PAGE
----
Thirteen confirmed cases of COVID-19 have been linked to a curling bonspiel attended by 50 to 60 doctors from across western Canada.
The bonspiel took place in Edmonton March 11-14, starting the same day COVID-19 was declared a global pandemic.
Saskatchewan's chief medical health officer Dr. Shaqib Shahab said 11 of those cases are "front-line health care staff and physicians" from Regina, Saskatoon, and Prince Albert. The other two are people connected to the University of Calgary's Cumming School of Medicine.
Additionally, three doctors from Manitoba are in self-isolation following their attendance at the event.
Dr. Shahab noted the event took place before there were any restrictions on gatherings with less than 250 people.
He said 22 people from Saskatchewan attended the event, meaning half of those people contracted the virus.
"This is a startling reminder of the risk in gatherings, even as healthcare workers," Dr. Shahab said during a teleconference Saturday afternoon. "While we take all the precautions at work, we are not immune to this virus in social settings."
'The risks of this pandemic are far too real'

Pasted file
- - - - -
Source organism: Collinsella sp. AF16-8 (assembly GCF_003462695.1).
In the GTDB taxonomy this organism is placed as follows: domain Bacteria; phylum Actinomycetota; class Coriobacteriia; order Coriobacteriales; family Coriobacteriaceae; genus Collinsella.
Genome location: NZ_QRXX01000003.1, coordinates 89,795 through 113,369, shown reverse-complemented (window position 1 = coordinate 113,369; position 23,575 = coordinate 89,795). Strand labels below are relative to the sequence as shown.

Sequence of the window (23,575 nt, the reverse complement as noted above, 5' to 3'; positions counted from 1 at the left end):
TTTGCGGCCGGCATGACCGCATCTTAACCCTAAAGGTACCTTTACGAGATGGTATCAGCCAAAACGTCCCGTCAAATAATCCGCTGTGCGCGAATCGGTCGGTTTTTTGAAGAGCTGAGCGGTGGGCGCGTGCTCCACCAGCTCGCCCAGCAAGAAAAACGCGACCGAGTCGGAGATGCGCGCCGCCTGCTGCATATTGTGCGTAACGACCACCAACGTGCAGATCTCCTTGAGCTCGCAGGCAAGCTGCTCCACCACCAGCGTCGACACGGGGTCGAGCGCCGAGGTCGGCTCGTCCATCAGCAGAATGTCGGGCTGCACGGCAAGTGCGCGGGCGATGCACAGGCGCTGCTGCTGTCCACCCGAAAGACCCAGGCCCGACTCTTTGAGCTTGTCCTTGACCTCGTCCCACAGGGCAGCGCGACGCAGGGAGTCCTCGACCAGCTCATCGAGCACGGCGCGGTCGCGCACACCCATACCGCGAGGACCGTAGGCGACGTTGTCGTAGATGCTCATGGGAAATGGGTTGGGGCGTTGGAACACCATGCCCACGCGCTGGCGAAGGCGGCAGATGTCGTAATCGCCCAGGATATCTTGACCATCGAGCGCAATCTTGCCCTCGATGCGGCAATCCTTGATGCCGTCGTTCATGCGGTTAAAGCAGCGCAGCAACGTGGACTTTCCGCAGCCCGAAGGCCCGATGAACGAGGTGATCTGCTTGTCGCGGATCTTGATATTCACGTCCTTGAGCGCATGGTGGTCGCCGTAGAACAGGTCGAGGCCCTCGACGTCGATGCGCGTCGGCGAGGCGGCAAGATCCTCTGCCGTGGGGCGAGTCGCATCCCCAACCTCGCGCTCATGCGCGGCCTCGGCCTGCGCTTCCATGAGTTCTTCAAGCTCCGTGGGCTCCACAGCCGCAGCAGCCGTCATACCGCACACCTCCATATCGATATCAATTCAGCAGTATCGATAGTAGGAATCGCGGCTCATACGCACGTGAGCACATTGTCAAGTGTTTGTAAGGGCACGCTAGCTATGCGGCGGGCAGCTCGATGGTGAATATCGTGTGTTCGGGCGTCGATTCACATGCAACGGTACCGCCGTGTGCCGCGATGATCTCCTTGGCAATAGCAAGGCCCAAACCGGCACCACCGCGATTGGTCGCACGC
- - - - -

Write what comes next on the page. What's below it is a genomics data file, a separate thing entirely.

Dr. Allan Woo, the president of the Saskatchewan Medical Association, which represents doctors in Saskatchewan, confirmed Thursday he had contracted COVID-19 at the curling bonspiel.
Woo, who is an orthopedic surgeon in Saskatoon, says he has been self-isolating since Tuesday morning when he first noticed symptoms. He said his appointments and surgeries are being rescheduled.
"We are communicating with patients I was in contact with. My sincere apologies for any distress this may cause," he wrote.
He said his situation should be a warning to everyone.
"The risks of this pandemic are far too real. I hope my personal situation serves as a signal for all health-care workers, and others, to be vigilant about their health. Everyone needs to take precautions and self-monitor for any symptoms."
Investigation into the bonspiel
Prior to the new cases being announced, Alberta's chief medical officer of health Dr. Deena Hinshaw said the investigation into the bonspiel event continues and the province is currently gathering more details.
Hinshaw said public health was to reach out to all doctors involved in the event, but didn't answer directly when asked if any could potentially still be practising or interacting with patients.
In a statement provided to CBC News, AHS said they have directly contacted any individual considered exposed to these cases, and these individuals are now being tested while in self-isolation.
"Again, all individuals exposed to a case are contacted directly by AHS. Only those individuals contacted directly by AHS, are considered exposed to any case. If you are not contacted directly by AHS, you are not considered exposed," the statement reads. "So as to protect patient privacy, no further patient details will be provided."